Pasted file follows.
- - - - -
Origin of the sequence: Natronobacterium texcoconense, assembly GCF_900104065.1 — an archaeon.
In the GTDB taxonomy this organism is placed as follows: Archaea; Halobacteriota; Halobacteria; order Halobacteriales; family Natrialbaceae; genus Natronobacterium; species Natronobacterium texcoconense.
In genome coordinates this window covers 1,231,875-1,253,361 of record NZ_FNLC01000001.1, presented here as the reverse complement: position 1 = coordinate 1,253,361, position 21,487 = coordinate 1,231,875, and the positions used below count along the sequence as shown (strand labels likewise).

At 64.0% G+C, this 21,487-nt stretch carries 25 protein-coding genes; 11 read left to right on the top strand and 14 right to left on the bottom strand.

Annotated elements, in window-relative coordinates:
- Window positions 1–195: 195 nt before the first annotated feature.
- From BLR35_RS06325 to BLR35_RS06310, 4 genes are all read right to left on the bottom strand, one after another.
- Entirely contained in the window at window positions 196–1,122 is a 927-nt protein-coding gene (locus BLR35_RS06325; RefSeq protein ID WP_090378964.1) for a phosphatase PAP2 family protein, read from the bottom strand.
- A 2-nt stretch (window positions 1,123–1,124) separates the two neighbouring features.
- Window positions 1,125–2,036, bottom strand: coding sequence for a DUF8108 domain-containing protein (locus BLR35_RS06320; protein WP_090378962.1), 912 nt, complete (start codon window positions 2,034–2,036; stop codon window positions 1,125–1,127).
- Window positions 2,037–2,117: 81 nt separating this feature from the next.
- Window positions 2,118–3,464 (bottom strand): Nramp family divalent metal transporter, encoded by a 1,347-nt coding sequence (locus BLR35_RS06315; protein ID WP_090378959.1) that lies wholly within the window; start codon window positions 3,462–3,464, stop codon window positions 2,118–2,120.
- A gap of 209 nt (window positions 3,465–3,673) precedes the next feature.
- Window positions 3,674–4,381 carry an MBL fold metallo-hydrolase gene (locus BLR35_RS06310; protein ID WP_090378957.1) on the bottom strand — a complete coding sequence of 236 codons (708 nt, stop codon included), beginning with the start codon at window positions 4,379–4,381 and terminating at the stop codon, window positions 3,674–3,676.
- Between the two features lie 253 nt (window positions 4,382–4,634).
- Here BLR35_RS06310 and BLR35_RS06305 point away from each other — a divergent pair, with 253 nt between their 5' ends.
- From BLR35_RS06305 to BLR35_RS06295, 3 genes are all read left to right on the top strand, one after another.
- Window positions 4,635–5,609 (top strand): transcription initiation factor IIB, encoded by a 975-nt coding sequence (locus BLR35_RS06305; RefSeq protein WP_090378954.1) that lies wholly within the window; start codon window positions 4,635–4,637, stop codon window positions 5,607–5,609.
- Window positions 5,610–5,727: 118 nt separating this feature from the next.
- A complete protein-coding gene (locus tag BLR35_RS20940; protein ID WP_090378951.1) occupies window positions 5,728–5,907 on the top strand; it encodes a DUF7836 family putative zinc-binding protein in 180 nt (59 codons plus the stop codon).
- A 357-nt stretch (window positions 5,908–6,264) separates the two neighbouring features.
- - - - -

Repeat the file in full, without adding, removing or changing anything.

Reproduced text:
Origin of the sequence: Natronobacterium texcoconense, assembly GCF_900104065.1 — an archaeon.
In the GTDB taxonomy this organism is placed as follows: Archaea; Halobacteriota; Halobacteria; order Halobacteriales; family Natrialbaceae; genus Natronobacterium; species Natronobacterium texcoconense.
In genome coordinates this window covers 1,231,875-1,253,361 of record NZ_FNLC01000001.1, presented here as the reverse complement: position 1 = coordinate 1,253,361, position 21,487 = coordinate 1,231,875, and the positions used below count along the sequence as shown (strand labels likewise).

At 64.0% G+C, this 21,487-nt stretch carries 25 protein-coding genes; 11 read left to right on the top strand and 14 right to left on the bottom strand.

Annotated elements, in window-relative coordinates:
- Window positions 1–195: 195 nt before the first annotated feature.
- From BLR35_RS06325 to BLR35_RS06310, 4 genes are all read right to left on the bottom strand, one after another.
- Entirely contained in the window at window positions 196–1,122 is a 927-nt protein-coding gene (locus BLR35_RS06325; RefSeq protein ID WP_090378964.1) for a phosphatase PAP2 family protein, read from the bottom strand.
- A 2-nt stretch (window positions 1,123–1,124) separates the two neighbouring features.
- Window positions 1,125–2,036, bottom strand: coding sequence for a DUF8108 domain-containing protein (locus BLR35_RS06320; protein WP_090378962.1), 912 nt, complete (start codon window positions 2,034–2,036; stop codon window positions 1,125–1,127).
- Window positions 2,037–2,117: 81 nt separating this feature from the next.
- Window positions 2,118–3,464 (bottom strand): Nramp family divalent metal transporter, encoded by a 1,347-nt coding sequence (locus BLR35_RS06315; protein ID WP_090378959.1) that lies wholly within the window; start codon window positions 3,462–3,464, stop codon window positions 2,118–2,120.
- A gap of 209 nt (window positions 3,465–3,673) precedes the next feature.
- Window positions 3,674–4,381 carry an MBL fold metallo-hydrolase gene (locus BLR35_RS06310; protein ID WP_090378957.1) on the bottom strand — a complete coding sequence of 236 codons (708 nt, stop codon included), beginning with the start codon at window positions 4,379–4,381 and terminating at the stop codon, window positions 3,674–3,676.
- Between the two features lie 253 nt (window positions 4,382–4,634).
- Here BLR35_RS06310 and BLR35_RS06305 point away from each other — a divergent pair, with 253 nt between their 5' ends.
- From BLR35_RS06305 to BLR35_RS06295, 3 genes are all read left to right on the top strand, one after another.
- Window positions 4,635–5,609 (top strand): transcription initiation factor IIB, encoded by a 975-nt coding sequence (locus BLR35_RS06305; RefSeq protein WP_090378954.1) that lies wholly within the window; start codon window positions 4,635–4,637, stop codon window positions 5,607–5,609.
- Window positions 5,610–5,727: 118 nt separating this feature from the next.
- A complete protein-coding gene (locus tag BLR35_RS20940; protein ID WP_090378951.1) occupies window positions 5,728–5,907 on the top strand; it encodes a DUF7836 family putative zinc-binding protein in 180 nt (59 codons plus the stop codon).
- A 357-nt stretch (window positions 5,908–6,264) separates the two neighbouring features.